Publication: Eurasia Daily Monitor Volume: 2 Issue: 88

Discussions on reform and preparations for the July 10 presidential election in Kyrgyzstan are proceeding against a backdrop of instability with some symptoms that border on anarchy.

On May 3, Acting President Kurmanbek Bakiyev, on a working visit to Jalalabad, criticized self-appointed officials who had seized regional and local seats of authority “with the support of certain political forces” whom Bakiyev chose not to name. He warned that “strict measures” would be taken against such officials, but the warning sounded unconvincing in the current circumstances (Akipress, May 3).

On the same day, the newly appointed head of the Railways Department, Nariman Tuleyev, announced his resignation under pressure from railway personnel who support the old-regime-appointed management. The protesters had staged pickets and a mass hunger strike since April 24, demanding the reinstatement of senior staff dismissed by the new government. (Kyrgyz TV Channel One, May 3).

On April 29, demonstrators broke into the Health Ministry and dispersed the weekly senior staff meeting. They were angered by the misappropriation of foreign humanitarian aid, which often ends up being sold in Bishkek’s bazaars.

On April 27, some 80 people broke into the Supreme Court building and encamped overnight. Claiming to be “guarding” the Court against old-regime supporters, the protesters demand the resignation of the Court Chairman and the entire bench. The Chairman, Kurmanbek Osmonov, had already announced on April 25 his intention to resign, but this is subject to parliamentary approval. In fact, the protesters are supporters of five candidates who lost in the recent parliamentary elections. Another 200 supporters formed a picket line outside the parliament.

The Constitutional Council, mandated to revise the country’s constitution, began its deliberations on April 28. These are expected to continue well beyond the presidential election. The Council has 114 members, including 57 from the executive branch of government, the parliament, and the judiciary, and another 57 from civil society groups and political parties. Addressing the opening session, Bakiyev called for dropping the constitutional ban on dual citizenship and instituting dual citizenship, specifically with Russia, in order to protect the interests of an estimated 500,000 Kyrgyz residents and migrant laborers there.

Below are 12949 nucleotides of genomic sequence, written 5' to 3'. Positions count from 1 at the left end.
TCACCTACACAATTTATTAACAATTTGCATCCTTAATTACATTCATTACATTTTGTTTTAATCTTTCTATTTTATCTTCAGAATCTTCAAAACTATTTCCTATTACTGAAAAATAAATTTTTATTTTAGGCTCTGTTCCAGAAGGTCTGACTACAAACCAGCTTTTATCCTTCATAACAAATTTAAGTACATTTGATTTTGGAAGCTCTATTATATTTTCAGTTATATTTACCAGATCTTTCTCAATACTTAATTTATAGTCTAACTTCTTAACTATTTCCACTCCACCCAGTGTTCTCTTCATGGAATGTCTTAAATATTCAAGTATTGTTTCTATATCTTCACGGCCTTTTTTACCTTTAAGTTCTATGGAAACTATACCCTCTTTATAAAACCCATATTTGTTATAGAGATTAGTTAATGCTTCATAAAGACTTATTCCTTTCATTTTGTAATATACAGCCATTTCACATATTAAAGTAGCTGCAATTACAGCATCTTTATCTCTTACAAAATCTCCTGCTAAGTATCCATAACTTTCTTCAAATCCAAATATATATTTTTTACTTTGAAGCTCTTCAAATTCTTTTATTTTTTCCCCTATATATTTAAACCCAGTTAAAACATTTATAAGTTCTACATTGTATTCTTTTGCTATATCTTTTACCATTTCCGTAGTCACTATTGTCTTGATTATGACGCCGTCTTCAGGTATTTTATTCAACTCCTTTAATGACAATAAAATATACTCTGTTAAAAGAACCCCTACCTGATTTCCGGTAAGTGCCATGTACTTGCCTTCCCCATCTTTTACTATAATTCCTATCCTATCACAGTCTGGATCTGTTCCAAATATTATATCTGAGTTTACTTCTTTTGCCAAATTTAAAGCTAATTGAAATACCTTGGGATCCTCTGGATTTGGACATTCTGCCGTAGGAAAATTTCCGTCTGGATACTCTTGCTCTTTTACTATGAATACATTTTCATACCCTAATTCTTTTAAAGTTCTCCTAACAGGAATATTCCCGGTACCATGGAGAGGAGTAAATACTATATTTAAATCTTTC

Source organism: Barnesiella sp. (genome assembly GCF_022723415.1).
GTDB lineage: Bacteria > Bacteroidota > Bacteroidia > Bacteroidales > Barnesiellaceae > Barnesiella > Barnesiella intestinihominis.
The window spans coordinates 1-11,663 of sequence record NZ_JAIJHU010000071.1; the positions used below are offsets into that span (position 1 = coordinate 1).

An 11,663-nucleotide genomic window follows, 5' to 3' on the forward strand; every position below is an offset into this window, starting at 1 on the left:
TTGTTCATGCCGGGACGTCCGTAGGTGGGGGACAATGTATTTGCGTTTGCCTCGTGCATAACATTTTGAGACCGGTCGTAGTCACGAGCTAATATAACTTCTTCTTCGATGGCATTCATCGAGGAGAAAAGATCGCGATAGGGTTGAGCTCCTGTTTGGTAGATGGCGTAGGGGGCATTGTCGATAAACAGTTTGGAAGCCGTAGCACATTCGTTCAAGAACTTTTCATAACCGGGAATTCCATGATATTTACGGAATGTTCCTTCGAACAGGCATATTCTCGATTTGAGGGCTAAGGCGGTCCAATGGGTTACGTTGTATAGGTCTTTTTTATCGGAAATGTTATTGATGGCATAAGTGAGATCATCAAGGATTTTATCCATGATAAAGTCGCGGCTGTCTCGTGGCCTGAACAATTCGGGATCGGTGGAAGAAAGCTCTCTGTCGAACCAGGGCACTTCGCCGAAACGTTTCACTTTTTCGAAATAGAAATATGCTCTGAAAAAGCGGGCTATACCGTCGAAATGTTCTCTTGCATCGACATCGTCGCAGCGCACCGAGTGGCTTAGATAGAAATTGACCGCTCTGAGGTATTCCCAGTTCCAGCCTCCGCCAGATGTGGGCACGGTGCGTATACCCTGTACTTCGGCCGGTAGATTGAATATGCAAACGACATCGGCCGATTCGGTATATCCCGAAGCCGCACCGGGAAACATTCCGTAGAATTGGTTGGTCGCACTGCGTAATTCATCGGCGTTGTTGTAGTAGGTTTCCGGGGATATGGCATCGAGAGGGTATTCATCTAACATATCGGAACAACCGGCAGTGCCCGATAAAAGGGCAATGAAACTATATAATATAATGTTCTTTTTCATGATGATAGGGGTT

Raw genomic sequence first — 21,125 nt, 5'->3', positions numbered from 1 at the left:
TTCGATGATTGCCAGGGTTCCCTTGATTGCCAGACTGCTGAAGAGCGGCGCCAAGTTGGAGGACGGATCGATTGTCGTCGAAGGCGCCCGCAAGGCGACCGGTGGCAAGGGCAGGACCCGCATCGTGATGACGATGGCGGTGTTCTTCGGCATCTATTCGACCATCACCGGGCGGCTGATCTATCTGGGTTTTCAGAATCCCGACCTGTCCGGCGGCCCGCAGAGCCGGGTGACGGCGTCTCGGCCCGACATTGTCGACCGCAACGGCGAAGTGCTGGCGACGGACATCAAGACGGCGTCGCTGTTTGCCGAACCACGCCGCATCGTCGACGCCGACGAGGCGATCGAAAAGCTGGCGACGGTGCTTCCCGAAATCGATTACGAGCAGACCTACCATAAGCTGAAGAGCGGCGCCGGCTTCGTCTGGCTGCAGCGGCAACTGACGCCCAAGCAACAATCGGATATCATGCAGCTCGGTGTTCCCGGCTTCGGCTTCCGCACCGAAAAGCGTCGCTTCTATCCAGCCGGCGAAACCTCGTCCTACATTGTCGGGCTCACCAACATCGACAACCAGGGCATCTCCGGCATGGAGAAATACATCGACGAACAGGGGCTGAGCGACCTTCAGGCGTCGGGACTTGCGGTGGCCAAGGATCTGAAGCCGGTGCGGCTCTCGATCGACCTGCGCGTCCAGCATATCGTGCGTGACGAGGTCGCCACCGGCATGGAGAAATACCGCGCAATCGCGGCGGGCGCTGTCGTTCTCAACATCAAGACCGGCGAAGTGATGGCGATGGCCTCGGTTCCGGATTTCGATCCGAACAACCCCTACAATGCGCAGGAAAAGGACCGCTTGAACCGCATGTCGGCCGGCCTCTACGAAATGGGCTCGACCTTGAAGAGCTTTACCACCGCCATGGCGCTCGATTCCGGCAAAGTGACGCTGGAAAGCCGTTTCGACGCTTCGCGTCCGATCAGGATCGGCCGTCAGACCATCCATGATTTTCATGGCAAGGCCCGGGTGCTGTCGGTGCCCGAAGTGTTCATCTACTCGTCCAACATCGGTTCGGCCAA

A consensus seems to be emerging in the Constitutional Council in favor of replacing the presidential form of government with a mixed presidential-parliamentary system. Both of the top contenders for the presidency, Bakiyev and Felix Kulov, came out in favor of the presidential-parliamentary system in their opening statements. Kulov proposed that all presidential contenders should, ahead of the election, sign an agreement supporting constitutional changes to limit presidential powers and introduce the mixed form of government. Such a commitment would then be binding on the presidential election winner.

The multiplicity of presidential contenders with disparate political power bases seems to presage continuing turmoil at least until the election. The southerner Bakiyev’s main challenger is the northerner Kulov, whose other stronghold (apart from his native rural region) is the ethnic Russian population in Bishkek and other urban centers. Other presidential contenders, who have already been registered as candidates or nominated by their respective parties in recent days, include:

Almazbek Atambayev, a northerner, head of the “Forum” business group and leader of the Social-Democrat Party, former parliamentary deputy and presidential candidate in 2000;

Adakhan Madumarov, a southerner, three-time parliamentary deputy, a flamboyant figure and Kyrgyz nationalist;

Jypar Jeksheyev, leader of the Democratic Movement Party that split off from Bakiyev’s People’s Movement on May 1;

Azimbek Beknazarov, acting prosecutor-general (appointed after 24 March) and leader of the Asaba Party;

Temirbek Akmataliev, former emergency situations minister, a close associate of the deposed president Askar Akayev, and leader of pro-Akayev demonstrations after March 24. Presidential aspirant Beknazarov, in his concurrent capacity as acting prosecutor-general (see above), has opened a criminal case against Akmataliev in connection with the 2002 Aksy fusillade in which six were killed; and

Nurbek Turdukulov, director-general of the Bitel mobile telephone operator.

On the whole, legal uncertainty and political fragmentation seem to persist unrelieved since March 24, and may only be tackled successfully by a legitimately elected presidency, once it is in place.

(Kabar, Akipress, Bishkek Radio, Kyrgyz TV Channel One, Public Educational Radio TV, April 28-May 3)